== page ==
Fifth and Counting

Counting Crows, Oasis



Counting Crows

Gotta love it. As the rest of us suffer because of our intrinsic fears of commitment, Adam Duritz is making millions off of his and getting laid like a rock star. Now that’s win-win. But how many times can we hear Duritz and his band, Counting Crows, romanticize promiscuity and get away with it? Five and counting, says Hard Candy (Geffen), the Crows’ most infectious scam yet, another faux-profundity from a band that’s consistently catchier than lice.

Music snobs hate to love ‘em, but they do. I once read a review in a local paper (we’ll call it the City Paper) in which the critic opened by apologizing in all sincerity for liking This Desert Life. It’s understandable. Despite what he’d have you believe, Duritz is about as lovesick as a Bel Ami casting director. “I’m just another boy from Texas,” he croons, as if that lends him cred in the sensitivity department.

Shot through all the cow-eyed pining is the Crows’ standard rundown of places, climates and times. “Evenings on Long Island.” “Certain Sundays in November.” “Morning showers.” “The weather bothers me.” And that’s just track one. Duritz’s own Memory Lane is perpetually gridlocked in a state of Ken Burnsian über-nostalgia. He’s optimistic, unironic and totally jacked on Americana. It’s a formula, but it’s a good one.

The Crows’ strongest point has always been catchiness. Indeed, some of their songs are just one giant hook. Verses are filler between choruses, and their increasingly polished production has only made them more so. Their semi-flop Recovering the Satellites failed because it tried to be angry but no one was convinced. We want our Crows to be sunny, bouncy roadtripping music. Hard Candy delivers just that.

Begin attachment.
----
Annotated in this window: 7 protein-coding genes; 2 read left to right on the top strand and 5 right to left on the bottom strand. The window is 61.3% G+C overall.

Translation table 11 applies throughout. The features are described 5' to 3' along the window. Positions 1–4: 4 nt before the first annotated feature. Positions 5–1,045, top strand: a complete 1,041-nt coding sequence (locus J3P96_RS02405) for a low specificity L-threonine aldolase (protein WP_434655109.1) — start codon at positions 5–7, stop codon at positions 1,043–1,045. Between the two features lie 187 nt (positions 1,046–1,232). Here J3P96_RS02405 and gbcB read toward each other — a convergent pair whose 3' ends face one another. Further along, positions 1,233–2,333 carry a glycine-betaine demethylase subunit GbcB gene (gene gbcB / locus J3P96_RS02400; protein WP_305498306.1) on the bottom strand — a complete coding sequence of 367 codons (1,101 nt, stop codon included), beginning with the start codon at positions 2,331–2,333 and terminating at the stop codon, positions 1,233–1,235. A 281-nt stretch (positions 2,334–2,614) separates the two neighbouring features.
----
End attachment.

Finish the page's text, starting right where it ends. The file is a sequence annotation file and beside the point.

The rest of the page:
All the quixotic schmaltz is supplemented by a parade of cameos. Sheryl Crow (fresh off of her own star-studded, albeit mind blowingly-shitty new release), Matthew Sweet, Ryan Adams, Jerry Hey (on flugelhorn?) — such We Are The World-ishness reeks of desperation. Thankfully, the guest stars keep their contributions minor. Up front remains Duritz and company, making feel-good music for the masses. Hard Candy may not be as deeply profound as it pretends to be, but it sure is easy on the ears.


Just a Mirage

It’s tough to even feign excitability over the new Oasis release. Like Jason Priestley and analog answering machines, the Gallagher brothers will forever be associated with the 1990s, and anything they do will inevitably sound like a rehash. There’s nothing technically flawed about Heathen Chemistry (Epic). Every fuzzy guitar chord is in the right place, and there are a few tracks of genuine beauty — “Stop Crying Your Heart Out” has all the cascading shimmer of anything on Definitely Maybe. But though most of the songs contain all the essential elements, there’s not a “Champagne Supernova” or a “Wonderwall” in the bunch, nothing that explodes and certainly nothing that warrants the Beatles comparisons that Noel and Liam love to make.

The album at large is a fax of a fax, the work of a band trying to recapture a moved-on fan base. With Standing on the Shoulders of Giants, Oasis overestimated itself and alienated many of its followers. The swaggering, set-your-hotel-room-mattress-on-fire attitude went out with Kiss sometime back in the Eighties, and the band’s self-aggrandizement went from sexy to tedious to just plain grating.

But while it’s kind of fun to watch the two most arrogantly bombastic blokes in the music industry scarf down a fat slice of humble pie like it’s the last leftover they’re ever going to eat, it’s also a little disappointing. Oasis was a groundbreaking band, one that helped to revitalize the Brit pop trans-Atlantic connection to America. The connection still stands, but Oasis seems to be crumbling. Heathen Chemistry may be better than their last two efforts, but an anti-climactic comeback is almost worse than no comeback at all.

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